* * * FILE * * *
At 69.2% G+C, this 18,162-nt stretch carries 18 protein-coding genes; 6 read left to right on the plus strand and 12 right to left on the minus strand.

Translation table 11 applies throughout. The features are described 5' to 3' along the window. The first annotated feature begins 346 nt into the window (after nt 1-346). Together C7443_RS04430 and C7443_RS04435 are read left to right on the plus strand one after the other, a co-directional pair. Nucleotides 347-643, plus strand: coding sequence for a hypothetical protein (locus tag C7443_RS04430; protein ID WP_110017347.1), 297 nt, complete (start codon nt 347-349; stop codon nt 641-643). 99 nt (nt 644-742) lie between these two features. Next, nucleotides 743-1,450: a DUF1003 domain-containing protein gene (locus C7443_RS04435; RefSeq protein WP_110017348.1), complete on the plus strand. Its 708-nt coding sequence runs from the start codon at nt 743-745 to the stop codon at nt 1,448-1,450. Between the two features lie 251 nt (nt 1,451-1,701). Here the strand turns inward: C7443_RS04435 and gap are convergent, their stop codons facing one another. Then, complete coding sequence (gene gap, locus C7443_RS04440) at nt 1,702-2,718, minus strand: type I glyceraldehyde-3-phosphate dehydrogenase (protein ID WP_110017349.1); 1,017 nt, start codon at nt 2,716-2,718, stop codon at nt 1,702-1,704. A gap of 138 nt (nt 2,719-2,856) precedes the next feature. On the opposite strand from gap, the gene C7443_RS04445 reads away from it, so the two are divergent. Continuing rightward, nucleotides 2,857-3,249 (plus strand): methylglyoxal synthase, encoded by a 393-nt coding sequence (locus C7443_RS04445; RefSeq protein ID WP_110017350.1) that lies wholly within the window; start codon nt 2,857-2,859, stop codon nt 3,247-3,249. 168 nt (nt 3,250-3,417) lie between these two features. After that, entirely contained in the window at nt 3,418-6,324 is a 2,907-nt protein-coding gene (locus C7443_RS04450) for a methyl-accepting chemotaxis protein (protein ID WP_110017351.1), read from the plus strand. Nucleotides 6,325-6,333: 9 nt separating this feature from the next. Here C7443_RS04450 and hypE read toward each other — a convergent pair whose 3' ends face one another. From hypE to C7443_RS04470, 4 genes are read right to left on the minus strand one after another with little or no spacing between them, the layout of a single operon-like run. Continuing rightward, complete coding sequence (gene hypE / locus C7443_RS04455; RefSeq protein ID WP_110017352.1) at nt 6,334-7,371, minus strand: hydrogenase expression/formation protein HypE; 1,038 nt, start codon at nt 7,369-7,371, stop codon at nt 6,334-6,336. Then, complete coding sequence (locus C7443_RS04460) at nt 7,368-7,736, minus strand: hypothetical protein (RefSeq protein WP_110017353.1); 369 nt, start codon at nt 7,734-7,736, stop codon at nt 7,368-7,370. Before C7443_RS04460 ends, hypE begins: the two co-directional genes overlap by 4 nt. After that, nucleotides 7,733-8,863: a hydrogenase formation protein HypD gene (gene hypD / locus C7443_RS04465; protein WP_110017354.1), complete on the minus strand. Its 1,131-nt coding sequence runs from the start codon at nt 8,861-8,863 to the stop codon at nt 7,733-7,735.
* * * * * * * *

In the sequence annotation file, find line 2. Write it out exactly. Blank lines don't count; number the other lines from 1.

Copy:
Translation table 11 applies throughout. The features are described 5' to 3' along the window. The first annotated feature begins 346 nt into the window (after nt 1-346). Together C7443_RS04430 and C7443_RS04435 are read left to right on the plus strand one after the other, a co-directional pair. Nucleotides 347-643, plus strand: coding sequence for a hypothetical protein (locus tag C7443_RS04430; protein ID WP_110017347.1), 297 nt, complete (start codon nt 347-349; stop codon nt 641-643). 99 nt (nt 644-742) lie between these two features. Next, nucleotides 743-1,450: a DUF1003 domain-containing protein gene (locus C7443_RS04435; RefSeq protein WP_110017348.1), complete on the plus strand. Its 708-nt coding sequence runs from the start codon at nt 743-745 to the stop codon at nt 1,448-1,450. Between the two features lie 251 nt (nt 1,451-1,701). Here the strand turns inward: C7443_RS04435 and gap are convergent, their stop codons facing one another. Then, complete coding sequence (gene gap, locus C7443_RS04440) at nt 1,702-2,718, minus strand: type I glyceraldehyde-3-phosphate dehydrogenase (protein ID WP_110017349.1); 1,017 nt, start codon at nt 2,716-2,718, stop codon at nt 1,702-1,704. A gap of 138 nt (nt 2,719-2,856) precedes the next feature. On the opposite strand from gap, the gene C7443_RS04445 reads away from it, so the two are divergent. Continuing rightward, nucleotides 2,857-3,249 (plus strand): methylglyoxal synthase, encoded by a 393-nt coding sequence (locus C7443_RS04445; RefSeq protein ID WP_110017350.1) that lies wholly within the window; start codon nt 2,857-2,859, stop codon nt 3,247-3,249. 168 nt (nt 3,250-3,417) lie between these two features. After that, entirely contained in the window at nt 3,418-6,324 is a 2,907-nt protein-coding gene (locus C7443_RS04450) for a methyl-accepting chemotaxis protein (protein ID WP_110017351.1), read from the plus strand. Nucleotides 6,325-6,333: 9 nt separating this feature from the next. Here C7443_RS04450 and hypE read toward each other — a convergent pair whose 3' ends face one another. From hypE to C7443_RS04470, 4 genes are read right to left on the minus strand one after another with little or no spacing between them, the layout of a single operon-like run. Continuing rightward, complete coding sequence (gene hypE / locus C7443_RS04455; RefSeq protein ID WP_110017352.1) at nt 6,334-7,371, minus strand: hydrogenase expression/formation protein HypE; 1,038 nt, start codon at nt 7,369-7,371, stop codon at nt 6,334-6,336. Then, complete coding sequence (locus C7443_RS04460) at nt 7,368-7,736, minus strand: hypothetical protein (RefSeq protein WP_110017353.1); 369 nt, start codon at nt 7,734-7,736, stop codon at nt 7,368-7,370. Before C7443_RS04460 ends, hypE begins: the two co-directional genes overlap by 4 nt. After that, nucleotides 7,733-8,863: a hydrogenase formation protein HypD gene (gene hypD / locus C7443_RS04465; protein WP_110017354.1), complete on the minus strand. Its 1,131-nt coding sequence runs from the start codon at nt 8,861-8,863 to the stop codon at nt 7,733-7,735.